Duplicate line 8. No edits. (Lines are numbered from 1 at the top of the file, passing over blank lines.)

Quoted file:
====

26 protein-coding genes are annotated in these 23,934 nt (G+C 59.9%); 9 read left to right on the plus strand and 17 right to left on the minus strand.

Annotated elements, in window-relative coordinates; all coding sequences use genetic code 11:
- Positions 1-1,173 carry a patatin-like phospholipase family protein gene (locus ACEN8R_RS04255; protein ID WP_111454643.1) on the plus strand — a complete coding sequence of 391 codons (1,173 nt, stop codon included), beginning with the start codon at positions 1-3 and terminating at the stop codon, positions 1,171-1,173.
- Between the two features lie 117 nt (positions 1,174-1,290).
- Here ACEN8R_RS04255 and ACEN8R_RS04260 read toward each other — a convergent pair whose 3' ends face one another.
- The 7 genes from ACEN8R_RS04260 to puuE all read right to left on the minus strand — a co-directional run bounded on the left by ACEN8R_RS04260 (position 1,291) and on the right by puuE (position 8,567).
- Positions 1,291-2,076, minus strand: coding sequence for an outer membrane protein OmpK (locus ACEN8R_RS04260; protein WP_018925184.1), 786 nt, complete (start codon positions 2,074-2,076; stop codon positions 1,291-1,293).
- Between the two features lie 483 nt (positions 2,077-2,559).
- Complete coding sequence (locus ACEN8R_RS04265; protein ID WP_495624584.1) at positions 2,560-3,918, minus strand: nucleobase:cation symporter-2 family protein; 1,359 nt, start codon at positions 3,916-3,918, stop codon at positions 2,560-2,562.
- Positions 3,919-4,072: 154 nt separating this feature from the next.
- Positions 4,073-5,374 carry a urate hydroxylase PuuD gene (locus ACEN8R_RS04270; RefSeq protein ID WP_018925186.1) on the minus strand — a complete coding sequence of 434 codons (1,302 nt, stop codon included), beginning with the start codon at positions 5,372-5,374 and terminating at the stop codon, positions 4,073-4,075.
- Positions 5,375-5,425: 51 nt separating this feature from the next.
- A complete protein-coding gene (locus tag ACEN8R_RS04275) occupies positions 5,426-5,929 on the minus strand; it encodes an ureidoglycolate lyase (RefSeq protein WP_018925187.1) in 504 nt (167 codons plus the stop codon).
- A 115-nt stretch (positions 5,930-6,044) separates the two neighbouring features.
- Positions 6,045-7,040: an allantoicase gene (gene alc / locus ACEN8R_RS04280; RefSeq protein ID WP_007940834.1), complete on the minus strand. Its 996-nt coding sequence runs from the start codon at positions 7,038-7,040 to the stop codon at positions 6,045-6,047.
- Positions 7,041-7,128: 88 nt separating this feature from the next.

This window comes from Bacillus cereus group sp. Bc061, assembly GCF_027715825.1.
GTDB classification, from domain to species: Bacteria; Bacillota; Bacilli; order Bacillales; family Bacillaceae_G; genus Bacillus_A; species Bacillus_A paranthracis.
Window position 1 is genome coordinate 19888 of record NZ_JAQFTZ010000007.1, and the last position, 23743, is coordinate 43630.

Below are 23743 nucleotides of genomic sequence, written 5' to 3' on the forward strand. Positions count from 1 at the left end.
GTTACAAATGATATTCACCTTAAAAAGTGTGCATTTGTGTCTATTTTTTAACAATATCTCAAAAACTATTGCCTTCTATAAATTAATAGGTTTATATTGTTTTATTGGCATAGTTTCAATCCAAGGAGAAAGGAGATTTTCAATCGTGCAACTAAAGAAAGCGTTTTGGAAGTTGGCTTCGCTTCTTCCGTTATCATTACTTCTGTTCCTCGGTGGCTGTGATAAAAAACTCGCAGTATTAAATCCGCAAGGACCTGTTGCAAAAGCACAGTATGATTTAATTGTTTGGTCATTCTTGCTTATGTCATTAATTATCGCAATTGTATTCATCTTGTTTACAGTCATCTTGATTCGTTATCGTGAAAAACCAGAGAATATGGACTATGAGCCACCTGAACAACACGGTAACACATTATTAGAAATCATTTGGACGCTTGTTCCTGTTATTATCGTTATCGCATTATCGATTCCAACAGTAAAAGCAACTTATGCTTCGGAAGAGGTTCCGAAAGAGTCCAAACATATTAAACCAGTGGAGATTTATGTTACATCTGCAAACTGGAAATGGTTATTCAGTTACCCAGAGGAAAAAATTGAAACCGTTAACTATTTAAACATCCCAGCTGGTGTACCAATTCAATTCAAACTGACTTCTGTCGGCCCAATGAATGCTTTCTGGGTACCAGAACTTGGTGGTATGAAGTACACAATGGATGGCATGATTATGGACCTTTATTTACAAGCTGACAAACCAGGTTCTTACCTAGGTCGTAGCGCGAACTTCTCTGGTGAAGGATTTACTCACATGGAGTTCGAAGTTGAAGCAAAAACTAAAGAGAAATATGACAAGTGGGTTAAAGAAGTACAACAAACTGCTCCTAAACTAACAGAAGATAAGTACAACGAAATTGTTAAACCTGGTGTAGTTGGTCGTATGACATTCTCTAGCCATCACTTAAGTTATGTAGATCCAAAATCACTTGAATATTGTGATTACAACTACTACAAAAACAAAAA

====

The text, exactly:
- Between the two features lie 483 nt (positions 2,077-2,559).